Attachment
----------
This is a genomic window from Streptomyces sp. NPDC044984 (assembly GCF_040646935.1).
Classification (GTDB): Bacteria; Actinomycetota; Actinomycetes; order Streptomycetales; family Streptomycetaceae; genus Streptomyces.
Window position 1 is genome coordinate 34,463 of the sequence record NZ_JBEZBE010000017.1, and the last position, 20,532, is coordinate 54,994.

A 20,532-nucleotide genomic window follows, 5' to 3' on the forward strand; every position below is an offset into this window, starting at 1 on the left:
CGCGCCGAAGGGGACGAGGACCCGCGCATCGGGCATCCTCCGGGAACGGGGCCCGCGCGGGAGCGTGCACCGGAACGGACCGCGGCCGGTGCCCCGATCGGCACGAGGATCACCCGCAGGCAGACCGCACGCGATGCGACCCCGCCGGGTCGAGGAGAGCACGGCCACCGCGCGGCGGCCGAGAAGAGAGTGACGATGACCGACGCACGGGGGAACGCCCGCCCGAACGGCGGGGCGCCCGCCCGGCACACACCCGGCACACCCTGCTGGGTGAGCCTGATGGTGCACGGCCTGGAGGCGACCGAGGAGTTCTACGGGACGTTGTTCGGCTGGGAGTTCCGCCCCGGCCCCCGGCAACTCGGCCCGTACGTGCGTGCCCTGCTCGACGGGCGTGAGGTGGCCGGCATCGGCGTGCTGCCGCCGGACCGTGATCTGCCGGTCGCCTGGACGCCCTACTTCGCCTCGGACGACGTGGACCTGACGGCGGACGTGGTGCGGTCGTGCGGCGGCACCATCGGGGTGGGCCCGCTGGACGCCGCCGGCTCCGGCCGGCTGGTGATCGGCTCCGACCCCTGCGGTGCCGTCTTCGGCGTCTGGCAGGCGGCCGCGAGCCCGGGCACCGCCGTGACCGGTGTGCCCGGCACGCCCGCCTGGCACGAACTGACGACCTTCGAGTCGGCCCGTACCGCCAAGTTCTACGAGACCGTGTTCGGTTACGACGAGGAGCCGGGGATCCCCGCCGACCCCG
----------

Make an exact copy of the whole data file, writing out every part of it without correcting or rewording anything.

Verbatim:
This is a genomic window from Streptomyces sp. NPDC044984 (assembly GCF_040646935.1).
Classification (GTDB): Bacteria; Actinomycetota; Actinomycetes; order Streptomycetales; family Streptomycetaceae; genus Streptomyces.
Window position 1 is genome coordinate 34,463 of the sequence record NZ_JBEZBE010000017.1, and the last position, 20,532, is coordinate 54,994.

A 20,532-nucleotide genomic window follows, 5' to 3' on the forward strand; every position below is an offset into this window, starting at 1 on the left:
CGCGCCGAAGGGGACGAGGACCCGCGCATCGGGCATCCTCCGGGAACGGGGCCCGCGCGGGAGCGTGCACCGGAACGGACCGCGGCCGGTGCCCCGATCGGCACGAGGATCACCCGCAGGCAGACCGCACGCGATGCGACCCCGCCGGGTCGAGGAGAGCACGGCCACCGCGCGGCGGCCGAGAAGAGAGTGACGATGACCGACGCACGGGGGAACGCCCGCCCGAACGGCGGGGCGCCCGCCCGGCACACACCCGGCACACCCTGCTGGGTGAGCCTGATGGTGCACGGCCTGGAGGCGACCGAGGAGTTCTACGGGACGTTGTTCGGCTGGGAGTTCCGCCCCGGCCCCCGGCAACTCGGCCCGTACGTGCGTGCCCTGCTCGACGGGCGTGAGGTGGCCGGCATCGGCGTGCTGCCGCCGGACCGTGATCTGCCGGTCGCCTGGACGCCCTACTTCGCCTCGGACGACGTGGACCTGACGGCGGACGTGGTGCGGTCGTGCGGCGGCACCATCGGGGTGGGCCCGCTGGACGCCGCCGGCTCCGGCCGGCTGGTGATCGGCTCCGACCCCTGCGGTGCCGTCTTCGGCGTCTGGCAGGCGGCCGCGAGCCCGGGCACCGCCGTGACCGGTGTGCCCGGCACGCCCGCCTGGCACGAACTGACGACCTTCGAGTCGGCCCGTACCGCCAAGTTCTACGAGACCGTGTTCGGTTACGACGAGGAGCCGGGGATCCCCGCCGACCCCG